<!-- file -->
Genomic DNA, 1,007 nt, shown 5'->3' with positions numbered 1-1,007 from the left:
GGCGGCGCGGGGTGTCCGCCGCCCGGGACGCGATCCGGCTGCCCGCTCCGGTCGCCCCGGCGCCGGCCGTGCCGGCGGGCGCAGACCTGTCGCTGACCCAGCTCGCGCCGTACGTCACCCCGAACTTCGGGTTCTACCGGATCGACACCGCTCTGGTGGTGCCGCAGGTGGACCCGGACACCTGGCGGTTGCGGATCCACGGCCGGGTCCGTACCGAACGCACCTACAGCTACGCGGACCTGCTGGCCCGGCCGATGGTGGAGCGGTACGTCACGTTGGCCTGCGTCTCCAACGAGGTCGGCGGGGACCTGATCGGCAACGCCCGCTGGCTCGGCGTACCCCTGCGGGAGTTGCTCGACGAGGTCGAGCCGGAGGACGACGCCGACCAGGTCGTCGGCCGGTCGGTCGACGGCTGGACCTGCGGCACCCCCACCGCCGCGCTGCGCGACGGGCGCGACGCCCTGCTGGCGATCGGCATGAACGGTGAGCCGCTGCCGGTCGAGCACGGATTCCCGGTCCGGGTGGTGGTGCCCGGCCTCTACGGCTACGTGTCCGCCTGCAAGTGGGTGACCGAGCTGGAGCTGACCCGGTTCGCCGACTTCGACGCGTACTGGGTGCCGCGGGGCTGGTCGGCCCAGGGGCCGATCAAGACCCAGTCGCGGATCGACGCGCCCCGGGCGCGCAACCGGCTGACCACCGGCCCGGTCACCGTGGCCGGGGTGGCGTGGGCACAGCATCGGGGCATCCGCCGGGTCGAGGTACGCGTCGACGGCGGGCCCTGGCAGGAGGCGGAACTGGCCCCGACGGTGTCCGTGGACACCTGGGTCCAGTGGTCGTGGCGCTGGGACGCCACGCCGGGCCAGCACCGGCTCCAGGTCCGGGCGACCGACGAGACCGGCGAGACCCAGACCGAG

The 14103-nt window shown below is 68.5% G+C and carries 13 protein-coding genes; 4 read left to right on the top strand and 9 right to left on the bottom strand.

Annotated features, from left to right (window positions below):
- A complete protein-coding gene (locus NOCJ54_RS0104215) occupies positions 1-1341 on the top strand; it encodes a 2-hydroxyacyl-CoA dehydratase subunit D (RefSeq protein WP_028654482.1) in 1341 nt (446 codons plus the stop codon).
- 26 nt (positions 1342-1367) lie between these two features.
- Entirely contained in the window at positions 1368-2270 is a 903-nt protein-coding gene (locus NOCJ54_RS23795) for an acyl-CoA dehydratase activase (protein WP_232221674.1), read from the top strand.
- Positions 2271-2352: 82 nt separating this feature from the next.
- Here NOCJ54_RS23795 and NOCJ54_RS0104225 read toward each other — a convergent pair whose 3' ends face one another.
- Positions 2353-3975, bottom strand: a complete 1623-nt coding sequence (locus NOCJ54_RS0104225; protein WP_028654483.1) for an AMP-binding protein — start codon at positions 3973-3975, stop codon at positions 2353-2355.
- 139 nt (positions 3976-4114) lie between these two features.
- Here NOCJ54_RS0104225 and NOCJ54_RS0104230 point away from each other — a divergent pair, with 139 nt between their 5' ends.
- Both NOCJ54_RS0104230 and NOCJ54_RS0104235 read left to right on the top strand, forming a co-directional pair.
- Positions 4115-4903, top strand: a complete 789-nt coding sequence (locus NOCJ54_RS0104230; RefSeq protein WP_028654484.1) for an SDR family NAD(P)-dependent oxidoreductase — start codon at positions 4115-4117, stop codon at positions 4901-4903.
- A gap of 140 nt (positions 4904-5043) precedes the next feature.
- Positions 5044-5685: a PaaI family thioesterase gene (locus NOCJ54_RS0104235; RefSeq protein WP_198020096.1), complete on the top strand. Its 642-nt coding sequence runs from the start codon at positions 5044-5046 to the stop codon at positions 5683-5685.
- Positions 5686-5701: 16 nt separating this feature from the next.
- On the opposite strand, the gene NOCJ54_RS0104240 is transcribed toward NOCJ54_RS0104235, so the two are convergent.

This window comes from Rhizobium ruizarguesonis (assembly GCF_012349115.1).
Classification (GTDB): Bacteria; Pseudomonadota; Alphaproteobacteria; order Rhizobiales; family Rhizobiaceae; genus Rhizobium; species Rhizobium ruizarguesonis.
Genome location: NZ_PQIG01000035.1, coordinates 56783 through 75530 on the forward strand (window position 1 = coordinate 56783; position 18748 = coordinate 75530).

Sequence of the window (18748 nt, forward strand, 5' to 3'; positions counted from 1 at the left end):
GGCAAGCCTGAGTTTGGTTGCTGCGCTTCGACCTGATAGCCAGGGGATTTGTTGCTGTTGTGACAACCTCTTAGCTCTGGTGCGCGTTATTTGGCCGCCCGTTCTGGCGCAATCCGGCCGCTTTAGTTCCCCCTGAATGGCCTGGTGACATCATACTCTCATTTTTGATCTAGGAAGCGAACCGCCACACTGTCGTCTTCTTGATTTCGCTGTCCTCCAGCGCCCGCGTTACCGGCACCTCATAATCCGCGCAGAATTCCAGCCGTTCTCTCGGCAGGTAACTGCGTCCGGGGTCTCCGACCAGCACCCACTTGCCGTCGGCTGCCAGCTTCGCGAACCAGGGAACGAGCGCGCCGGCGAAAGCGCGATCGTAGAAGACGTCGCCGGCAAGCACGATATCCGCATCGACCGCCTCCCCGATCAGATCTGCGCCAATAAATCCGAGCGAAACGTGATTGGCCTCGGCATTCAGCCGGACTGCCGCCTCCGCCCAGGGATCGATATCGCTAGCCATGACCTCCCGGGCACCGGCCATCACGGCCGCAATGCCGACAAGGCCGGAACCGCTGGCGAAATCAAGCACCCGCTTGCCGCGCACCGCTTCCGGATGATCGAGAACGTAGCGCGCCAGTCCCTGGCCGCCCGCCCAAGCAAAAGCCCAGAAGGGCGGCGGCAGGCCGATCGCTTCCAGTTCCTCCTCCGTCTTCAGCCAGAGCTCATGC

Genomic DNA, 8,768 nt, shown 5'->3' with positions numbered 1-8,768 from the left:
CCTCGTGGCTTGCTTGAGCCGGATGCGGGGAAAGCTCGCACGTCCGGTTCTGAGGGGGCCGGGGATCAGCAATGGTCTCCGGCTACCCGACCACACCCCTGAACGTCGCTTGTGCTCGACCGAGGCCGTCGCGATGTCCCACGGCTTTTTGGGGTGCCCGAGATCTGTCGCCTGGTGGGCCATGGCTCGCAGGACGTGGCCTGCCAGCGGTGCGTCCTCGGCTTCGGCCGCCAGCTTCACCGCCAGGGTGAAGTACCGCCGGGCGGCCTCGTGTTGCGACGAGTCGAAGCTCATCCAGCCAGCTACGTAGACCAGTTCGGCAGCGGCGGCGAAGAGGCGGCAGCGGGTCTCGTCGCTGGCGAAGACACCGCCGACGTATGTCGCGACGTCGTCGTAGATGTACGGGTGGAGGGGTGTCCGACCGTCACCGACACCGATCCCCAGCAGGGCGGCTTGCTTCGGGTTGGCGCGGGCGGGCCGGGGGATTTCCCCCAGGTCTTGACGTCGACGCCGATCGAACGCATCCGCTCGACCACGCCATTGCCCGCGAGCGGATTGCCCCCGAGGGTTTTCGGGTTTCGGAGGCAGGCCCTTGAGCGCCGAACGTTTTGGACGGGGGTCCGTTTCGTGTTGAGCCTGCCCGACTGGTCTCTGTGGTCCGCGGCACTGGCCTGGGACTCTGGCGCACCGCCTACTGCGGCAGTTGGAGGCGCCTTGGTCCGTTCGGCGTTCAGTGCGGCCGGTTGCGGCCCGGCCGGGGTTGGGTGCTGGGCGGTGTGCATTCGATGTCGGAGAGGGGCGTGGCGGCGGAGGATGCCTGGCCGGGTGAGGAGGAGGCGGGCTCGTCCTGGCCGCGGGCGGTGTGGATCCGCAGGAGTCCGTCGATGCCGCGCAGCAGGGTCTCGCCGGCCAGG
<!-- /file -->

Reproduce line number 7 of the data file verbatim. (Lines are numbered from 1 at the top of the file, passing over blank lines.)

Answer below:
- Entirely contained in the window at positions 1368-2270 is a 903-nt protein-coding gene (locus NOCJ54_RS23795) for an acyl-CoA dehydratase activase (protein WP_232221674.1), read from the top strand.